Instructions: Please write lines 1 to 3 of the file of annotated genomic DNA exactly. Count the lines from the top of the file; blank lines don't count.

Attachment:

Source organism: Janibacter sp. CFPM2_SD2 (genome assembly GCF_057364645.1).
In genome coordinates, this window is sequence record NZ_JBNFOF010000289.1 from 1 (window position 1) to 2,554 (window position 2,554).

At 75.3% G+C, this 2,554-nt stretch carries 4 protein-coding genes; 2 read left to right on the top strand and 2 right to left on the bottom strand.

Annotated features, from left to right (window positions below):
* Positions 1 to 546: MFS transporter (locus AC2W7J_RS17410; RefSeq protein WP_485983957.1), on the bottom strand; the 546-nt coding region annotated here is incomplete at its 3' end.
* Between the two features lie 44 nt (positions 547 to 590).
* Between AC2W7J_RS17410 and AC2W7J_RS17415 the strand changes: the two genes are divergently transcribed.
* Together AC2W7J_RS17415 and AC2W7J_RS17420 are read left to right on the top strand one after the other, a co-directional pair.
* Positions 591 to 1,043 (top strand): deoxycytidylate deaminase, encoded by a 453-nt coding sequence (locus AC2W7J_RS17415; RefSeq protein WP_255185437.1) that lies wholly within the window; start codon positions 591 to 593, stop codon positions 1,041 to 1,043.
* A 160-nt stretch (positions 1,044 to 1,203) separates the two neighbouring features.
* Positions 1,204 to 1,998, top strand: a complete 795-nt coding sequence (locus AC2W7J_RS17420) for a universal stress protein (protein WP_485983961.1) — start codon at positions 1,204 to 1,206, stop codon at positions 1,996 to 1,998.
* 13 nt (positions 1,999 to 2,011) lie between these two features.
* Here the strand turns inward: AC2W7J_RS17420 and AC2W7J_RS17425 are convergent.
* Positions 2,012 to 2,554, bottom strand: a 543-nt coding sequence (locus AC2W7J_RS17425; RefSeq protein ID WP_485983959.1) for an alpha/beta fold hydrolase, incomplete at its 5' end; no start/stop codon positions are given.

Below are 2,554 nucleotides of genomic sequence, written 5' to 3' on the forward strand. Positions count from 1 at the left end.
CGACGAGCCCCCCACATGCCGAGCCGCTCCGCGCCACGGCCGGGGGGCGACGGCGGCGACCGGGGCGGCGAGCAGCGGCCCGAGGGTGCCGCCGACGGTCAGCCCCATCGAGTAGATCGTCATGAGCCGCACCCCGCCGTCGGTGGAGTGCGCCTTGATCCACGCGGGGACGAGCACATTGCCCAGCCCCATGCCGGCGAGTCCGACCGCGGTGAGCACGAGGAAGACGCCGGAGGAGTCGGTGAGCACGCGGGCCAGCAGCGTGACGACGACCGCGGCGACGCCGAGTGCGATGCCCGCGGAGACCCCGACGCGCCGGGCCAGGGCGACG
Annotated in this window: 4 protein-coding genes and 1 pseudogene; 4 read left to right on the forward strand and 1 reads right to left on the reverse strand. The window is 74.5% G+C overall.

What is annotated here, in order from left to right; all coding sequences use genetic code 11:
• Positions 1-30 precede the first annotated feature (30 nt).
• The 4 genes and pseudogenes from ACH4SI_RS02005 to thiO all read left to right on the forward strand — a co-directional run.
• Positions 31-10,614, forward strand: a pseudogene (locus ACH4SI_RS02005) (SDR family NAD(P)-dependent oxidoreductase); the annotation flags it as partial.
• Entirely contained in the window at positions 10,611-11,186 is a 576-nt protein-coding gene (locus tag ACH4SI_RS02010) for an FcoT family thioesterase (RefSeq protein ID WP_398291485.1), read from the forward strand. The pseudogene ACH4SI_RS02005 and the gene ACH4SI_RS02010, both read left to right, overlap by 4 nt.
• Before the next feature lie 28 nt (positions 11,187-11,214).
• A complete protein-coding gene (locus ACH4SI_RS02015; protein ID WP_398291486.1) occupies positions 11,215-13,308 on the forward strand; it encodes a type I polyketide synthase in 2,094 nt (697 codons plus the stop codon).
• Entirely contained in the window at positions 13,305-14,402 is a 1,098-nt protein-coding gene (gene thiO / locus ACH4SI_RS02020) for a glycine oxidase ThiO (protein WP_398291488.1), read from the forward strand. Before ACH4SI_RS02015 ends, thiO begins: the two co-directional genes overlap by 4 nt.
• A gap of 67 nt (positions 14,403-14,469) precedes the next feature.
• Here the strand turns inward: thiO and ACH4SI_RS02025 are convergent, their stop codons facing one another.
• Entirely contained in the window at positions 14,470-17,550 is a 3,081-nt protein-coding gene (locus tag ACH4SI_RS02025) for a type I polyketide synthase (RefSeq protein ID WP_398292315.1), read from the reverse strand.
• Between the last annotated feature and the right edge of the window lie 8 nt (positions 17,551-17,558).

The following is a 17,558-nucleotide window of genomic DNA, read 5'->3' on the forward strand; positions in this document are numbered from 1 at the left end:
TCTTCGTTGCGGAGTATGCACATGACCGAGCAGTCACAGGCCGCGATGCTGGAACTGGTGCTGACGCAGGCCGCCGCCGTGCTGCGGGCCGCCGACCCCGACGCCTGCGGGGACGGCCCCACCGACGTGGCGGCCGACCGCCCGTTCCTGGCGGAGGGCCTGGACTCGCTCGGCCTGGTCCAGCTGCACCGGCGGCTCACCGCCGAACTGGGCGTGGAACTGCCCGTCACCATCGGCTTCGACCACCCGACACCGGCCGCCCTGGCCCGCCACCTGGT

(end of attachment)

Source organism: Janibacter sp. CFPM2_SD2 (genome assembly GCF_057364645.1).
In genome coordinates, this window is sequence record NZ_JBNFOF010000289.1 from 1 (window position 1) to 2,554 (window position 2,554).

At 75.3% G+C, this 2,554-nt stretch carries 4 protein-coding genes; 2 read left to right on the top strand and 2 right to left on the bottom strand.